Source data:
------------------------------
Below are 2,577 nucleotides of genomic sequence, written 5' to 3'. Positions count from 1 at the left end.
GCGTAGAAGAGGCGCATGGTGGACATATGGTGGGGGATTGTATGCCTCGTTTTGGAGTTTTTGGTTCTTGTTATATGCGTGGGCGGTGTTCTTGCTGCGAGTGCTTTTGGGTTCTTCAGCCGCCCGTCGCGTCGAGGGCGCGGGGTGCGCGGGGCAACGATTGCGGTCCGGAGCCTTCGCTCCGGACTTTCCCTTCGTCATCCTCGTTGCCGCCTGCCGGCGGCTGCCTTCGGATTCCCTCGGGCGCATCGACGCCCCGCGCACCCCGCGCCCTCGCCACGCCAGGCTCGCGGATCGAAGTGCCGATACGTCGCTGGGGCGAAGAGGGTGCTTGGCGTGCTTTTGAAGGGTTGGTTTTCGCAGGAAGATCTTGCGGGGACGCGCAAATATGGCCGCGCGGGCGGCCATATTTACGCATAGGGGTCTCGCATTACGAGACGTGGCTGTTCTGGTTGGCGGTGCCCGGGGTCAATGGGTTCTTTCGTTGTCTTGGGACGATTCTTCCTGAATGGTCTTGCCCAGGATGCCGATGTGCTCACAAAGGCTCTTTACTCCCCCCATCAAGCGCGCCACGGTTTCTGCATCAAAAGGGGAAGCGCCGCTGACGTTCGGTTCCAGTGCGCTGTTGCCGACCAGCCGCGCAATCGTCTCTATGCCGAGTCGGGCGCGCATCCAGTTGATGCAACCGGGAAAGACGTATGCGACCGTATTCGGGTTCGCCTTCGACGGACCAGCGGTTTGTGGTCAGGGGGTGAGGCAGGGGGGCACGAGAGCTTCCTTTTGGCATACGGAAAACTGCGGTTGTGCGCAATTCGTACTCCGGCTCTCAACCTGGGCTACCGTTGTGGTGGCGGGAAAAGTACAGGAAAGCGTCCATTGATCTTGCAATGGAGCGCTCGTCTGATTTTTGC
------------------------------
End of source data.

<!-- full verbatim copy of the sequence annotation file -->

Below are 2,577 nucleotides of genomic sequence, written 5' to 3'. Positions count from 1 at the left end.
GCGTAGAAGAGGCGCATGGTGGACATATGGTGGGGGATTGTATGCCTCGTTTTGGAGTTTTTGGTTCTTGTTATATGCGTGGGCGGTGTTCTTGCTGCGAGTGCTTTTGGGTTCTTCAGCCGCCCGTCGCGTCGAGGGCGCGGGGTGCGCGGGGCAACGATTGCGGTCCGGAGCCTTCGCTCCGGACTTTCCCTTCGTCATCCTCGTTGCCGCCTGCCGGCGGCTGCCTTCGGATTCCCTCGGGCGCATCGACGCCCCGCGCACCCCGCGCCCTCGCCACGCCAGGCTCGCGGATCGAAGTGCCGATACGTCGCTGGGGCGAAGAGGGTGCTTGGCGTGCTTTTGAAGGGTTGGTTTTCGCAGGAAGATCTTGCGGGGACGCGCAAATATGGCCGCGCGGGCGGCCATATTTACGCATAGGGGTCTCGCATTACGAGACGTGGCTGTTCTGGTTGGCGGTGCCCGGGGTCAATGGGTTCTTTCGTTGTCTTGGGACGATTCTTCCTGAATGGTCTTGCCCAGGATGCCGATGTGCTCACAAAGGCTCTTTACTCCCCCCATCAAGCGCGCCACGGTTTCTGCATCAAAAGGGGAAGCGCCGCTGACGTTCGGTTCCAGTGCGCTGTTGCCGACCAGCCGCGCAATCGTCTCTATGCCGAGTCGGGCGCGCATCCAGTTGATGCAACCGGGAAAGACGTATGCGACCGTATTCGGGTTCGCCTTCGACGGACCAGCGGTTTGTGGTCAGGGGGTGAGGCAGGGGGGCACGAGAGCTTCCTTTTGGCATACGGAAAACTGCGGTTGTGCGCAATTCGTACTCCGGCTCTCAACCTGGGCTACCGTTGTGGTGGCGGGAAAAGTACAGGAAAGCGTCCATTGATCTTGCAATGGAGCGCTCGTCTGATTTTTGC